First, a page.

Neuron Current Events

Neuron Current Events, Neuron News Articles.
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Scientist awarded $2 million to study role of single neurons in memory and aging
A scientist from the Florida campus of The Scripps Research Institute (TSRI) has been awarded approximately $2 million from the National Institutes of Health to study the impact of aging and age-related disease on the inner workings of a single type of nerve cell. Ronald Davis, chair of the Department of Neuroscience at TSRI, is the principal investigator for the five-year grant. (2015-12-16)

Yale scientists discover new technique for studying living cells, furthering knowledge of diseases like Parkinson's
Yale researchers have developed a new method for recording the electrical activities within living cells, which could lead to better treatment for diseases like Parkinson's, and provide clues to how learning occurs. (1999-11-10)

Inducing non-REM sleep in mice by novel optogenetical control technique
Associate Professor Akihiro YAMANAKA from National Institute for Physiological Sciences (NIPS), succeeded in suppressing only the activity of the orexin neurons in the mice's brains (hypothalamus) when the optical switch was on, using the light-activated protein, halorhodopsin (eNpHR). Those mice fell into non-REM sleep (slow-wave sleep) only when the halorhodopsin-expressed orexin neurons were exposed to the light. It is reported in the Journal of Neuroscience published by the Society for Neuroscience. (2011-07-20)

A turbo engine for tracing neurons
Putting a turbo engine into an old car gives it an entirely new life -- suddenly it can go further, faster. That same idea is now being applied to neuroscience, with a software wrapper that can be used on existing neuron tracing algorithms to boost their ability to handle not just big, but enormous sets of data. The wrapper, called UltraTracer, is highlighted this month in Nature Methods. (2017-04-27)

Lobachevsky University scientists create a neurochip for replacing damaged areas of the brain
Lobachevsky University researchers are working to create a neurochip capable of transmitting a signal to healthy brain cells. The neurochip can be used in devices intended to replace damaged parts of the brain. First experiments have been conducted to transmit signals from an artificial neuron to living cells of the brain slice, demonstrating the possibility of interfacing between them. (2017-12-05)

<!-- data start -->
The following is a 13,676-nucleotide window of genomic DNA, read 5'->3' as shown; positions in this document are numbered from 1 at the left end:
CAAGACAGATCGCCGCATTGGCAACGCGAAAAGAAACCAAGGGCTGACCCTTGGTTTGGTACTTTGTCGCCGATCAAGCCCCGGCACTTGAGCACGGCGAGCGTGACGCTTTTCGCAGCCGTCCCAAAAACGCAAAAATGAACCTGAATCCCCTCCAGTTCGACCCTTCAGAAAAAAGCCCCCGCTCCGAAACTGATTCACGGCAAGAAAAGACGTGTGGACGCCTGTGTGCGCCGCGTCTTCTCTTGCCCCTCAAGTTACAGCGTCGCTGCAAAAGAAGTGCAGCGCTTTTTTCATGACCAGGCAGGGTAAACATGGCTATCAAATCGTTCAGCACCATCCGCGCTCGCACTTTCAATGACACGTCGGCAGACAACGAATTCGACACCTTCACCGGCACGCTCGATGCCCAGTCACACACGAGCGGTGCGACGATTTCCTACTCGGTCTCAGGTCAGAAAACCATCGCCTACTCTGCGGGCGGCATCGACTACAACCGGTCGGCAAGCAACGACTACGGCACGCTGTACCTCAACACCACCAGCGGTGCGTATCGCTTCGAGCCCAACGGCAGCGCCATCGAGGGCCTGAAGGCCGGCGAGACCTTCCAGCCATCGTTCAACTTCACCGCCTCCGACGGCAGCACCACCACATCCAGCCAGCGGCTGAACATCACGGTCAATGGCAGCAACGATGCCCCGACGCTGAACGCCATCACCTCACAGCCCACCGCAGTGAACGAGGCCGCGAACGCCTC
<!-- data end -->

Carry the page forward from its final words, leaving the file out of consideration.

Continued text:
Researchers have identified a gene with a key role in neuronal survival
Researchers at the Institute of Neurosciences at Universitat Autònoma de Barcelona identified the fundamental role played by the Nurr1 gene in neuron survival associated with synaptic activity. The discovery, published in the Journal of Biological Chemistry, allows scientists to study a new target that could help to understand the relationship between alterations in neural connections, which are known to cause early cognitive deficit, and the neurodegeneration characteristic of Alzheimer's disease. (2012-04-16)

Investigating the most common genetic contributor to Parkinson's disease
LRRK2 gene mutations are the most common genetic cause of Parkinson's disease (PD), but the normal physiological role of this gene in the brain remains unclear. In a paper published in Neuron, Brigham and Women's Hospital principal investigator, Jie Shen, Ph.D., of the Department of Neurology, and her team describe an essential role of LRRK in the brain during aging that may help to shed light on the causes of PD in human patients. (2017-10-19)

Noveau neurons are better than no neurons at all
An artificial neuron built by researchers at U.C. San Diego may be the first step toward restoring brain function in patients suffering from stroke, Alzheimer's and other neurological dysfunction. (1999-10-31)

Neurons use chemical 'chords' to shape signaling
Researchers have discovered that neurons can use two different neurotransmitters that target the same receptor on a receiving neuron to shape the transmission of a nerve impulse. (2008-02-27)

Mouse model of neuromuscular disease identifies key player in motor neuron death